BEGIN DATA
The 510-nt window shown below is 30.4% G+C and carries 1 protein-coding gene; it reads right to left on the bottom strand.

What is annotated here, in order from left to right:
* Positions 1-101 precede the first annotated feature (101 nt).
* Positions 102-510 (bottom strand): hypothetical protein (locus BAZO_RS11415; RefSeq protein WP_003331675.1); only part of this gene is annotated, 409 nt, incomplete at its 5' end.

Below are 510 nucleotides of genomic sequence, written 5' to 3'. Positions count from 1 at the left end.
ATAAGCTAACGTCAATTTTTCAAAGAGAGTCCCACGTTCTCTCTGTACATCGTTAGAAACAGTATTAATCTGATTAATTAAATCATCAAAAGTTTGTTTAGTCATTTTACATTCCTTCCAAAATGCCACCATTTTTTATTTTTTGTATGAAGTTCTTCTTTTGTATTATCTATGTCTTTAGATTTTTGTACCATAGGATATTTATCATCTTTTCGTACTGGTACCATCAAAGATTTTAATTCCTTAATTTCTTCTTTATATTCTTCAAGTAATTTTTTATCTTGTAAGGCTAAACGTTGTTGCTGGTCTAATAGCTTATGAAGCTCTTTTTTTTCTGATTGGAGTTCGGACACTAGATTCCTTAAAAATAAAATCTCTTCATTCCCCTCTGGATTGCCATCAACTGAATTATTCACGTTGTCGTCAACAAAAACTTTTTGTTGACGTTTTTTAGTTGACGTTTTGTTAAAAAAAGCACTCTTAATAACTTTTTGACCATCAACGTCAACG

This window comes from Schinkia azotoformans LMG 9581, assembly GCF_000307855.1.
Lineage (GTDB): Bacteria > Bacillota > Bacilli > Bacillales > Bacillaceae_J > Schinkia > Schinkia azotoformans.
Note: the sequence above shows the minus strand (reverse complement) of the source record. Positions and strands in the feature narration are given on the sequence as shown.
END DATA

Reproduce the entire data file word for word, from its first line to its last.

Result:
The 510-nt window shown below is 30.4% G+C and carries 1 protein-coding gene; it reads right to left on the bottom strand.

What is annotated here, in order from left to right:
* Positions 1-101 precede the first annotated feature (101 nt).
* Positions 102-510 (bottom strand): hypothetical protein (locus BAZO_RS11415; RefSeq protein WP_003331675.1); only part of this gene is annotated, 409 nt, incomplete at its 5' end.

Below are 510 nucleotides of genomic sequence, written 5' to 3'. Positions count from 1 at the left end.
ATAAGCTAACGTCAATTTTTCAAAGAGAGTCCCACGTTCTCTCTGTACATCGTTAGAAACAGTATTAATCTGATTAATTAAATCATCAAAAGTTTGTTTAGTCATTTTACATTCCTTCCAAAATGCCACCATTTTTTATTTTTTGTATGAAGTTCTTCTTTTGTATTATCTATGTCTTTAGATTTTTGTACCATAGGATATTTATCATCTTTTCGTACTGGTACCATCAAAGATTTTAATTCCTTAATTTCTTCTTTATATTCTTCAAGTAATTTTTTATCTTGTAAGGCTAAACGTTGTTGCTGGTCTAATAGCTTATGAAGCTCTTTTTTTTCTGATTGGAGTTCGGACACTAGATTCCTTAAAAATAAAATCTCTTCATTCCCCTCTGGATTGCCATCAACTGAATTATTCACGTTGTCGTCAACAAAAACTTTTTGTTGACGTTTTTTAGTTGACGTTTTGTTAAAAAAAGCACTCTTAATAACTTTTTGACCATCAACGTCAACG

This window comes from Schinkia azotoformans LMG 9581, assembly GCF_000307855.1.
Lineage (GTDB): Bacteria > Bacillota > Bacilli > Bacillales > Bacillaceae_J > Schinkia > Schinkia azotoformans.
Note: the sequence above shows the minus strand (reverse complement) of the source record. Positions and strands in the feature narration are given on the sequence as shown.